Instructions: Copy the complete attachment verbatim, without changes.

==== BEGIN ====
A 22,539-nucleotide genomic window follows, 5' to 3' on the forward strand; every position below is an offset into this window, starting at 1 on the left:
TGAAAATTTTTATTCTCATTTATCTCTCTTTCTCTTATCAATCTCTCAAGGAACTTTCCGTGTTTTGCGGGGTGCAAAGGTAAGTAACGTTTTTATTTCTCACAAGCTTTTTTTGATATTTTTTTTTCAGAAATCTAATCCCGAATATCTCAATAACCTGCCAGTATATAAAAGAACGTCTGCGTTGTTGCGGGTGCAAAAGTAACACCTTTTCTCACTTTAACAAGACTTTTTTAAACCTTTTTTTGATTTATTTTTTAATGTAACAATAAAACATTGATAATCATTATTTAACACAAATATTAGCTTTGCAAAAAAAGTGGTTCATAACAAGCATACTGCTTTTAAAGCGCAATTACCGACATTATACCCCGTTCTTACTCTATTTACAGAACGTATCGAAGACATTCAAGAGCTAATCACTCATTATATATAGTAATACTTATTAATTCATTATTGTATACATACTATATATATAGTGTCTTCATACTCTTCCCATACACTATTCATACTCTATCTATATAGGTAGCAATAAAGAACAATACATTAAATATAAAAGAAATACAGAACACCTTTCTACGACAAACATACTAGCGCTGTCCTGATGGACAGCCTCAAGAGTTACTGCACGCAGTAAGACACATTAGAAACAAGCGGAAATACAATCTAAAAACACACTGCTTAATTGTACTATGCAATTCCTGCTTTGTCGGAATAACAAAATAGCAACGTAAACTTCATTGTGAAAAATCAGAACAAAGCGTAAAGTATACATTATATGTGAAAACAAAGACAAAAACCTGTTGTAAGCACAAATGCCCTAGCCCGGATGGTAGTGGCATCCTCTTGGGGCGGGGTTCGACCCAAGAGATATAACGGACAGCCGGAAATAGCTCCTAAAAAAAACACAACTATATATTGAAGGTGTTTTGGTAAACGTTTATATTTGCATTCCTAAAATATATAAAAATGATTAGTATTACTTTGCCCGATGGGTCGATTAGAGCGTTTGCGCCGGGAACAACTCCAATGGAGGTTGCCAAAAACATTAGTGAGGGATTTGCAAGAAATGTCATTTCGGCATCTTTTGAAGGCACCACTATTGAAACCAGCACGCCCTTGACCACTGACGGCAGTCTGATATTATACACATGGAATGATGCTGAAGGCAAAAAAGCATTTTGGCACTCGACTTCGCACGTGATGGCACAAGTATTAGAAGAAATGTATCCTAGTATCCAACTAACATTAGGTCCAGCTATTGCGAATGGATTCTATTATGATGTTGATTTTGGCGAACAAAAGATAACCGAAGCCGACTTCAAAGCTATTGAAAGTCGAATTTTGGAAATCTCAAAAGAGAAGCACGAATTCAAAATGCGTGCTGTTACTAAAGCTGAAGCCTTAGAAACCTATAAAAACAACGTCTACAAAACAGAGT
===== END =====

A 22,539-nucleotide genomic window follows, 5' to 3' on the forward strand; every position below is an offset into this window, starting at 1 on the left:
TGAAAATTTTTATTCTCATTTATCTCTCTTTCTCTTATCAATCTCTCAAGGAACTTTCCGTGTTTTGCGGGGTGCAAAGGTAAGTAACGTTTTTATTTCTCACAAGCTTTTTTTGATATTTTTTTTTCAGAAATCTAATCCCGAATATCTCAATAACCTGCCAGTATATAAAAGAACGTCTGCGTTGTTGCGGGTGCAAAAGTAACACCTTTTCTCACTTTAACAAGACTTTTTTAAACCTTTTTTTGATTTATTTTTTAATGTAACAATAAAACATTGATAATCATTATTTAACACAAATATTAGCTTTGCAAAAAAAGTGGTTCATAACAAGCATACTGCTTTTAAAGCGCAATTACCGACATTATACCCCGTTCTTACTCTATTTACAGAACGTATCGAAGACATTCAAGAGCTAATCACTCATTATATATAGTAATACTTATTAATTCATTATTGTATACATACTATATATATAGTGTCTTCATACTCTTCCCATACACTATTCATACTCTATCTATATAGGTAGCAATAAAGAACAATACATTAAATATAAAAGAAATACAGAACACCTTTCTACGACAAACATACTAGCGCTGTCCTGATGGACAGCCTCAAGAGTTACTGCACGCAGTAAGACACATTAGAAACAAGCGGAAATACAATCTAAAAACACACTGCTTAATTGTACTATGCAATTCCTGCTTTGTCGGAATAACAAAATAGCAACGTAAACTTCATTGTGAAAAATCAGAACAAAGCGTAAAGTATACATTATATGTGAAAACAAAGACAAAAACCTGTTGTAAGCACAAATGCCCTAGCCCGGATGGTAGTGGCATCCTCTTGGGGCGGGGTTCGACCCAAGAGATATAACGGACAGCCGGAAATAGCTCCTAAAAAAAACACAACTATATATTGAAGGTGTTTTGGTAAACGTTTATATTTGCATTCCTAAAATATATAAAAATGATTAGTATTACTTTGCCCGATGGGTCGATTAGAGCGTTTGCGCCGGGAACAACTCCAATGGAGGTTGCCAAAAACATTAGTGAGGGATTTGCAAGAAATGTCATTTCGGCATCTTTTGAAGGCACCACTATTGAAACCAGCACGCCCTTGACCACTGACGGCAGTCTGATATTATACACATGGAATGATGCTGAAGGCAAAAAAGCATTTTGGCACTCGACTTCGCACGTGATGGCACAAGTATTAGAAGAAATGTATCCTAGTATCCAACTAACATTAGGTCCAGCTATTGCGAATGGATTCTATTATGATGTTGATTTTGGCGAACAAAAGATAACCGAAGCCGACTTCAAAGCTATTGAAAGTCGAATTTTGGAAATCTCAAAAGAGAAGCACGAATTCAAAATGCGTGCTGTTACTAAAGCTGAAGCCTTAGAAACCTATAAAAACAACGTCTACAAAACAGAGT